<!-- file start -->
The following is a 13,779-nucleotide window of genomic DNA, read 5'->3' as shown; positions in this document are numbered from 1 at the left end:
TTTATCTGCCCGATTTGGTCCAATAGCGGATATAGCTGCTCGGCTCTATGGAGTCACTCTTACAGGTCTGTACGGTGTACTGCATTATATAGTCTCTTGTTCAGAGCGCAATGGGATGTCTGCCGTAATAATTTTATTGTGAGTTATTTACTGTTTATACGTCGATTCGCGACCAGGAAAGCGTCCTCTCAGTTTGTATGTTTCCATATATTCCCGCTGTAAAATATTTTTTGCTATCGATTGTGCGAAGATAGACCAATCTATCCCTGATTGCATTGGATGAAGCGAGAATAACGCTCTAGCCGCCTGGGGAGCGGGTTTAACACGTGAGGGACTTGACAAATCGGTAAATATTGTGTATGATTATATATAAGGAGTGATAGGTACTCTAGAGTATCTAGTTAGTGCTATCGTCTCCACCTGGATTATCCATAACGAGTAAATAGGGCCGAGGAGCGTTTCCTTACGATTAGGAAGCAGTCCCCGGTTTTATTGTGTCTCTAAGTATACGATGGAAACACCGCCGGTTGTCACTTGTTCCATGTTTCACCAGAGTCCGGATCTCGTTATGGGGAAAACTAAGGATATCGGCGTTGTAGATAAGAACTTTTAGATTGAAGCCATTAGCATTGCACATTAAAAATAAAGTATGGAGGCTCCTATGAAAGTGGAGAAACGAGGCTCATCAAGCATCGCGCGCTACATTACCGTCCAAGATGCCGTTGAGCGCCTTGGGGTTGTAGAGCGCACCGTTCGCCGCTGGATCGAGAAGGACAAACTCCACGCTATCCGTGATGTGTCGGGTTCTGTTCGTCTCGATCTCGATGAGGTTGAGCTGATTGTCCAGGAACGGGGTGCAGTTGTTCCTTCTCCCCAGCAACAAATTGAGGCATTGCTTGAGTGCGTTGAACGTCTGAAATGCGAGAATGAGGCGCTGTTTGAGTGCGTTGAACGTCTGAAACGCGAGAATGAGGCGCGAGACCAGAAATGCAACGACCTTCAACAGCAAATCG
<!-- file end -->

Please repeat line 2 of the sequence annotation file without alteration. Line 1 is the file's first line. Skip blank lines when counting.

TTTATCTGCCCGATTTGGTCCAATAGCGGATATAGCTGCTCGGCTCTATGGAGTCACTCTTACAGGTCTGTACGGTGTACTGCATTATATAGTCTCTTGTTCAGAGCGCAATGGGATGTCTGCCGTAATAATTTTATTGTGAGTTATTTACTGTTTATACGTCGATTCGCGACCAGGAAAGCGTCCTCTCAGTTTGTATGTTTCCATATATTCCCGCTGTAAAATATTTTTTGCTATCGATTGTGCGAAGATAGACCAATCTATCCCTGATTGCATTGGATGAAGCGAGAATAACGCTCTAGCCGCCTGGGGAGCGGGTTTAACACGTGAGGGACTTGACAAATCGGTAAATATTGTGTATGATTATATATAAGGAGTGATAGGTACTCTAGAGTATCTAGTTAGTGCTATCGTCTCCACCTGGATTATCCATAACGAGTAAATAGGGCCGAGGAGCGTTTCCTTACGATTAGGAAGCAGTCCCCGGTTTTATTGTGTCTCTAAGTATACGATGGAAACACCGCCGGTTGTCACTTGTTCCATGTTTCACCAGAGTCCGGATCTCGTTATGGGGAAAACTAAGGATATCGGCGTTGTAGATAAGAACTTTTAGATTGAAGCCATTAGCATTGCACATTAAAAATAAAGTATGGAGGCTCCTATGAAAGTGGAGAAACGAGGCTCATCAAGCATCGCGCGCTACATTACCGTCCAAGATGCCGTTGAGCGCCTTGGGGTTGTAGAGCGCACCGTTCGCCGCTGGATCGAGAAGGACAAACTCCACGCTATCCGTGATGTGTCGGGTTCTGTTCGTCTCGATCTCGATGAGGTTGAGCTGATTGTCCAGGAACGGGGTGCAGTTGTTCCTTCTCCCCAGCAACAAATTGAGGCATTGCTTGAGTGCGTTGAACGTCTGAAATGCGAGAATGAGGCGCTGTTTGAGTGCGTTGAACGTCTGAAACGCGAGAATGAGGCGCGAGACCAGAAATGCAACGACCTTCAACAGCAAATCG